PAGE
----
Androscoggin Home Care & Hospice: Julie Shackley, President/CEO

by HCE Exchange on November 1, 2011

With the aging population increasing in numbers throughout the United States, the need for healthcare groups that provide services to older patients is rapidly growing within the industry. As patients age, they often face more comorbidities, leading to more hospital visits and higher costs of care. Ways to manage these costs is a priority issue for the healthcare industry going forward.

Home care and hospice are services that have long been part of the healthcare industry, but these services have often been overlooked.

“Home-care services are key to some of the successes that government is talking about, yet our voice is small within the industry,” said Julie Shackley, president and chief executive officer of Androscoggin Home Care and Hospice, headquartered in Lewiston, Maine. “We already have programs that manage chronic conditions and help reduce hospital readmissions, saving money for the entire healthcare system.”

Shackley hopes that home care and hospice can gain more recognition for the services it provides not only to patients, but also to the healthcare system as a whole. Androscoggin has been working with physicians, hospitals, and other healthcare organizations in Maine to help collect data on outcomes and cost.

“We are already planning for the future of accountable care organizations (ACOs),” she said. “The health system and physicians in our area see us as a critical element of the team. We work with them to develop care plans for common diagnoses so that the message and education is consistent across the continuum of care. We all have a goal of improving healthcare from a patient-outcomes perspective and a cost perspective.”

Doing more with less

Trying to do more with less is a common theme at all healthcare organizations. The home-care and hospice industry faced huge cuts recently with the passage of the Patient Protection and Affordable Care Act. In preparation, Shackley said Androscoggin began streamlining processes and increasing efficiency to help budget available dollars.

Shackley said the staff was given small laptops and cell phones to maintain real-time communication and be able to document in patients’ homes. The organization also set up a physician portal to share care plans and send orders electronically.

“In 2010, we were able to shave off about $1 million in expenses,” Shackley said. “We decreased office spaces, invested in technology, and streamlined our systems and processes. We still have more work to do and are looking at ways to increase volumes and expand services.”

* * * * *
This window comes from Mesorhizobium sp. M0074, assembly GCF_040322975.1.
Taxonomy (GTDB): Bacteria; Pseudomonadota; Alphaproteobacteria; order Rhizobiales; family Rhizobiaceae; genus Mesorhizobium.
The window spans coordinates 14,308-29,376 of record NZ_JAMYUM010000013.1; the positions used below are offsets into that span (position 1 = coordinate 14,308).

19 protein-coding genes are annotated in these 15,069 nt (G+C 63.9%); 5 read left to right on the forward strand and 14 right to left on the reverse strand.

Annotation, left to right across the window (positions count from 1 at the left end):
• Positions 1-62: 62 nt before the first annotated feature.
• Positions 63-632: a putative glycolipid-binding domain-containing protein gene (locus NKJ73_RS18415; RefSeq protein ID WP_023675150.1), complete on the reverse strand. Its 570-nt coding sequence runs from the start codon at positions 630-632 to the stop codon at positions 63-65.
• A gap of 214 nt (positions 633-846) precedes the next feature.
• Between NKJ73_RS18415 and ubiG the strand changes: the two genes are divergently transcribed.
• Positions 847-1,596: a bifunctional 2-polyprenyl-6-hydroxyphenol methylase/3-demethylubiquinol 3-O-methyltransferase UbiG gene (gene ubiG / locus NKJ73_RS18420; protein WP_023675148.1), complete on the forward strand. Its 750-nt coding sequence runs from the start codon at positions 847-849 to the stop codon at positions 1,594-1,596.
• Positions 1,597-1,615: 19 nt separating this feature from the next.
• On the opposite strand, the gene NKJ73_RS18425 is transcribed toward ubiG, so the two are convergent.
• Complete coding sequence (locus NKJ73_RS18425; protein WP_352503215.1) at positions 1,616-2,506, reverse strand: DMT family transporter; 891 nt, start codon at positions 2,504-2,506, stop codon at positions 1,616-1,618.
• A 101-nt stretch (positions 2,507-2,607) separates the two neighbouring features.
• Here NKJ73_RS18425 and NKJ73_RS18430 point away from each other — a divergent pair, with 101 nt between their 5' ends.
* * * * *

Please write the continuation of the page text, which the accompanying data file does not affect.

Even in light of budget cuts, Androscoggin always puts patient needs first. Shackley said the company began offering telehealth, which is a small box in a patient’s home that cues the patient to take blood pressure, weight, glucose, or other measures. It then transmits that data to a central station in the office where a nurse looks for abnormalities.

The nurse can then notify a physician or make medication changes, ultimately keeping the patient out of the hospital. Shackley said this service has greatly improved patient care and saves healthcare dollars overall, but as of now, it is not reimbursed.

Providing quality care for patients

Androscoggin offers the following three primary programs: home care that provides care for individuals just out of the hospital for congestive heart failure, wound care, orthopedic injuries, and other issues; hospice that visits individuals in their homes, nursing facilities, or at the company’s hospice house; and palliative care for patients who want some treatment options above comfort care, yet still want to benefit from the skills of the agency and staff.

Because care is given in patients’ homes, home care and hospice has typically been a silent part of the healthcare system. Androscoggin has increased visibility and services through a 14-bed acute hospice-care facility. This facility serves patients who are at the end of life and are unable to be managed at home or at a nursing home.

Shackley said the organization faced some skepticism early on for the hospice house, but after being open for five years, it has been completely embraced by the community. It has provided a great service to patients who are still able to fulfill their end-of-life wishes.

“Many of our patients are discharged home from the hospice house,” she said. “They are able to get their symptoms and pain management under control enough to return home and pass peacefully where most individuals prefer.”

A community of support

Shackley feels that a large part of Androscoggin’s success is the support it receives from the community. The organization cares for about 7800 patients and families in about seven counties. It has about 350 employees and close to 400 volunteers. She said staff, leadership, and volunteers are included in decision-making for the company, particularly in the development of the company’s mission and values.

“We are fortunate to be trusted in the community,” Shackley said.

For the coming year, Androscoggin is looking to increase efficiency, expand services, and promote their existing services.

“We have a lot to share,” she said. “We have significant experience and the same passion and goal that many in the healthcare industry do.”

-by Patricia Chaney

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